The Welsh were British centuries before the Scots or English became British. I explain all this to my students when I teach a class called "Quest for Camelot." I tell them that nowadays "British" can mean Welsh, English, or Scottish since those territories make up the island now known as Great Britain (to distinguish it from Little Britain across the channel).

In terms of what's left of the global British Empire, "British" can also mean Falkland Islander, and until recently it could mean Hong Konger. Some folks in Northern Ireland call themselves "British" while others most certainly do not, but that's a whole other controversy outside the scope of the point I am making.

If one looks at Latin documents from the Dark Ages (circa 5th to 9th centuries), the term "Brettonum" (British) always applied to the Welsh -- not to the English or Scots. I have read that the native and Irish cognates "Pretini" and "Cruithni" have been applied to the Picts who were Barbaian British as opposed to the Welsh who were Romano-Britons. Dark Age Latin documents used the terms "Anglorum" and "Saxonum" pretty much interchangably when refering to the English. "Scottonum" or "Scottorum" meant "Irish" before the concepts of "Scottish" and "Irish" branched apart to become distinct; this was also before the concepts of "Welsh," "Cornish," and "Breton" branched apart to become distinct.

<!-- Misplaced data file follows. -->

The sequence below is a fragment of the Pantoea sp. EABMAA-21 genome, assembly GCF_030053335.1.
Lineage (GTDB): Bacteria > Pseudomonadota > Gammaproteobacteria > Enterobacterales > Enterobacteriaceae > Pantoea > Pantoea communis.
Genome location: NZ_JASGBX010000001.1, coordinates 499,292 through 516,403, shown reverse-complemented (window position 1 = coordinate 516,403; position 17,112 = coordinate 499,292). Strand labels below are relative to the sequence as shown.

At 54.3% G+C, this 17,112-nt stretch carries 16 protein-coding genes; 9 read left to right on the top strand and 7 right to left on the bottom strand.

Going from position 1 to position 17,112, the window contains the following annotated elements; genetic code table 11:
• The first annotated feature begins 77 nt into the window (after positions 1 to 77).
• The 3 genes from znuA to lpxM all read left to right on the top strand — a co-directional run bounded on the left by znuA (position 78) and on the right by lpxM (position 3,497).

There is one interesting exception to all this. Even before the several English kingdoms in Britain united to form the Kingdom of Englelonde (England), and indeed even before the English people (a.k.a. Anglo-Saxons) had conquered all the territory that would eventually constitute that kingdom, they were calling the most powerful of their kings "Bretwalda"